From less than 3 GW installed at the end of 2019, Fitch Solutions forecasts floating solar PV capacity to increase by an additional 10 GW by 2025 thanks to over 11 GW in the pipeline globally. (Source: Fitch Solutions)
- Fitch Solutions sees new floating solar PV capacity of close to 10 GW coming online globally over the next 5 years
- Over 11 GW total floating solar capacity is currently being planned or under construction in the world
- It attributes the uptake of this expensive technology to increased investor interest thanks to the various benefits it offers
- China continues to maintain lead of Asia in this space, but the analysts see Vietnam, India, Brazil, the US, and France as other exciting markets in this space
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Between now and 2025, research and analytics firm Fitch Solutions expects the world to bring online close to 10 GW of new floating solar PV capacity. Its forecast is backed by the growing project pipeline and increased investor interest, the agency said. Till the end of 2019, its cumulative capacity across the world added up to less than 3 GW.
Currently, it counts 16 floating solar projects with over 11 GW of additional solar PV capacity in the world either in the planning stage or under construction. Asia claims 14 of these facilities with 2.1 GW Saemangeum Floating Solar Power Plant in South Korea leading the wave (see South Korea Announces 2.1 GW Floating Solar Project).
Hosting some of the biggest floating solar PV installations, China maintains its lead as the largest market for such systems to date. It also has the world’s current largest floating solar plant – the 320 MW capacity of Hangzhou Fengling Electricity Science Technology was completed in April 2020. Datang Power of China launched a floating solar tender with 820 MW capacity in June 2020.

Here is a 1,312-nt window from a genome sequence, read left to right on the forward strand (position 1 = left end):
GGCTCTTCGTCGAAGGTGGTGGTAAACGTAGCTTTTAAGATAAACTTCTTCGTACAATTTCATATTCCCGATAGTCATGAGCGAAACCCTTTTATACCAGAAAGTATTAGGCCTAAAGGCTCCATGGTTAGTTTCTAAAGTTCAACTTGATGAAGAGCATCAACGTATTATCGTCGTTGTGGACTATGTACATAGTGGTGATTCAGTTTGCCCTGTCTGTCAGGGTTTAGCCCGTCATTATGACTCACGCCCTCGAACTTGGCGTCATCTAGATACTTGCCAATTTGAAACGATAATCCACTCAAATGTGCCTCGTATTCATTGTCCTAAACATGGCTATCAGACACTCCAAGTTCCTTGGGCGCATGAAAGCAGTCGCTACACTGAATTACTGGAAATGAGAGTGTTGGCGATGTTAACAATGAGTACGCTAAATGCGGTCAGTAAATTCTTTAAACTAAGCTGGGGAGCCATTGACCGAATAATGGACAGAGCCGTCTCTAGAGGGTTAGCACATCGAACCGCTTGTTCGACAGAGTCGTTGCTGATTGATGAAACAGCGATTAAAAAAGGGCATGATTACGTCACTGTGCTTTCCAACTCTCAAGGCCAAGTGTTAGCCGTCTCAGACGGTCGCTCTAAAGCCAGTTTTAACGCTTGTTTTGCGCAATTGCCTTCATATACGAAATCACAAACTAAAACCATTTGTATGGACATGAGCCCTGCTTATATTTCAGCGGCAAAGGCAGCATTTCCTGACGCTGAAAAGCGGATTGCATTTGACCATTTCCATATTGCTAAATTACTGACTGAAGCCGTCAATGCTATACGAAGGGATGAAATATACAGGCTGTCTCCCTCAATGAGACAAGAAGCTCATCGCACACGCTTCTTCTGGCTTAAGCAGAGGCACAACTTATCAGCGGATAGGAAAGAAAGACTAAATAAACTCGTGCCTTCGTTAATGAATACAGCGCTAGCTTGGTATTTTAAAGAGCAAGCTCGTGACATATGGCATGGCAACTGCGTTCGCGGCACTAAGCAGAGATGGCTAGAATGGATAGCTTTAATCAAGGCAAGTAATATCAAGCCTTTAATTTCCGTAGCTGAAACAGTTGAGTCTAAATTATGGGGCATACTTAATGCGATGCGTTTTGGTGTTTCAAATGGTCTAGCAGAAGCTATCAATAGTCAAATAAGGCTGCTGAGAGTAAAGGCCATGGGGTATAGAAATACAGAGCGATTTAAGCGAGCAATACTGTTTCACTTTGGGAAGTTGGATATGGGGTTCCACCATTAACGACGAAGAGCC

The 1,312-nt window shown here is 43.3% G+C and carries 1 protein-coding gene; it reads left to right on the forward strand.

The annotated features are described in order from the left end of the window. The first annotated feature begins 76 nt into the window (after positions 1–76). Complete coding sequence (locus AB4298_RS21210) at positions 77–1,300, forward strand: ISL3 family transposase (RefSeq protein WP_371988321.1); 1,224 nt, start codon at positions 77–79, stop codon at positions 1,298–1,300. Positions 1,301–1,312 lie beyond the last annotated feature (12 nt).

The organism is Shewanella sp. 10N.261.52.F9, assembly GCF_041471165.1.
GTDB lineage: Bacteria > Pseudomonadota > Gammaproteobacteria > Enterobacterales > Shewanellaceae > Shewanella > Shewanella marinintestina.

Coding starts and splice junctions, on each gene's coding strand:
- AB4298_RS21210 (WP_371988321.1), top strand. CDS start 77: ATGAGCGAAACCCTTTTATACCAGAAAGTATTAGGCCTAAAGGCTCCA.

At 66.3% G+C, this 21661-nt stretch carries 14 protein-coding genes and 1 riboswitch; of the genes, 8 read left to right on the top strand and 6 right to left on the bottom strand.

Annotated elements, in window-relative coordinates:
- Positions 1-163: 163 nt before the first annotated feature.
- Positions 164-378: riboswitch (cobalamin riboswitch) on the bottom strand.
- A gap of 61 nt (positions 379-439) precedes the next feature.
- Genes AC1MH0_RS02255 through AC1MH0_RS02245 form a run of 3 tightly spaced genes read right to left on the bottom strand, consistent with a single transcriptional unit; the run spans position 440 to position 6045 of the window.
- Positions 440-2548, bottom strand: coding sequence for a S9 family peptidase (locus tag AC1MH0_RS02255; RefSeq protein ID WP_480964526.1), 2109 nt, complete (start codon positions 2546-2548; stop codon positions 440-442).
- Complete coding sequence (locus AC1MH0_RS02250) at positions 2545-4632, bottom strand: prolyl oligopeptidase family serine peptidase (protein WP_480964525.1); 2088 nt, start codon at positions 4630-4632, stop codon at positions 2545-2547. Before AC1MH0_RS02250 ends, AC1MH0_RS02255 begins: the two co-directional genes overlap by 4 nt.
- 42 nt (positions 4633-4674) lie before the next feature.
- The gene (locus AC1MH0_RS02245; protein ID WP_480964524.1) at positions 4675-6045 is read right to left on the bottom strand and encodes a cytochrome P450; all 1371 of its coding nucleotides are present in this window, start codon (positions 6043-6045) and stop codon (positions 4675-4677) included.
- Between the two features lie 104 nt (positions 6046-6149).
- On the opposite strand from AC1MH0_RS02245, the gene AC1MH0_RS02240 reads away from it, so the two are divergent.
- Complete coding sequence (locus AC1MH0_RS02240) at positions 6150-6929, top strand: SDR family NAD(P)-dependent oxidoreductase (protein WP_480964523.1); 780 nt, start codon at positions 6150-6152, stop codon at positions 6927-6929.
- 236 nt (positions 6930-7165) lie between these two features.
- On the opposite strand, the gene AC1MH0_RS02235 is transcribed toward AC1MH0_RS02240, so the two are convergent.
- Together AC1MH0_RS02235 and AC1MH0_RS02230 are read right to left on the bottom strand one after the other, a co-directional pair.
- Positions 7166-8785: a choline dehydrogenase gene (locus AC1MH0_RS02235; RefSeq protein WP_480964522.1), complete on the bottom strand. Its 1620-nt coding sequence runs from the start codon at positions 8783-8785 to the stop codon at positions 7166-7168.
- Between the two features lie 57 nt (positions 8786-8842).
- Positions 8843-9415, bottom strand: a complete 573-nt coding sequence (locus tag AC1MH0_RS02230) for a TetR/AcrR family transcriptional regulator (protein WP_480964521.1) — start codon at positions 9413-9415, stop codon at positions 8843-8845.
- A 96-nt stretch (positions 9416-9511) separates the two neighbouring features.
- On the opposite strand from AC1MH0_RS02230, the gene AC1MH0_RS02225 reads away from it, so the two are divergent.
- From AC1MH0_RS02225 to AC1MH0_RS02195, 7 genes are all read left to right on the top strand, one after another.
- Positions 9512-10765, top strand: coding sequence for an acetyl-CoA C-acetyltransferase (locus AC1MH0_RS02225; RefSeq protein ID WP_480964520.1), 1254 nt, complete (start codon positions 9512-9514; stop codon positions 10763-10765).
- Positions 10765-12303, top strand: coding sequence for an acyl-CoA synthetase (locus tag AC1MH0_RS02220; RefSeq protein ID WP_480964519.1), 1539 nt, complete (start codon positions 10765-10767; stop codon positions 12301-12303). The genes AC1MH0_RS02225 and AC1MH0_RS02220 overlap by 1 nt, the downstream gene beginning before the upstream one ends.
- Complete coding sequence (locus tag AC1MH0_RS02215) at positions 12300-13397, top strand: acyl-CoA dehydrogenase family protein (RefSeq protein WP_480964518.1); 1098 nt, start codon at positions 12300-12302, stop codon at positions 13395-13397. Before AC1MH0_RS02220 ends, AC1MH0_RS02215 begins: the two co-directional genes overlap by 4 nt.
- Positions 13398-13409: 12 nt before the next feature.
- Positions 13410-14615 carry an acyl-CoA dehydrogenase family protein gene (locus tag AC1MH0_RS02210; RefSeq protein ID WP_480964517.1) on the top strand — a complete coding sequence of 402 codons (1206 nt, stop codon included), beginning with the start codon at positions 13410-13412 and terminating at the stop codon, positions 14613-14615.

Thailand is yet another name on this list after the country’s electricity generating authority EGAT announced more than 2.7 GW floating solar capacity for its hydropower reservoirs in March 2019 (see Thailand Plans World’s Largest Floating PV Capacity).
Vietnam, India, Brazil, the US and France are some of the other exciting markets to watch out for in this space, according to Fitch Solutions.
“That said, falling costs for floating solar projects in many of the world’s largest solar markets, a number of successful pilot projects proving the technology in several regions, and a growing understanding of the benefits of floating solar are leading to a growing interest in and use of the technology, with utility-scale floating solar installations set to take off globally over the next few years,” explain analysts at Fitch Solutions.
Even though floating solar technology is much more expensive than common utility scale ground mounted solar systems, Fitch Solutions points at the benefits of this technology that outweigh the cost concerns:
- A major driver for its uptake are its benefits for water reservoirs,
- it can be co-located with hydropower facilities,
- it does away with constraints related to land availability, and
- it has reduced lead times since it does not involve the process of cleaning the surface and leveling it.
A recent study by the National Renewable Energy Laboratory (NREL) of the US government, hydropower water bodies can be used to install 7.6 TW of solar power production capacity across the globe (see 7.6 TW Power From Floating PV On Hydropower Bodies).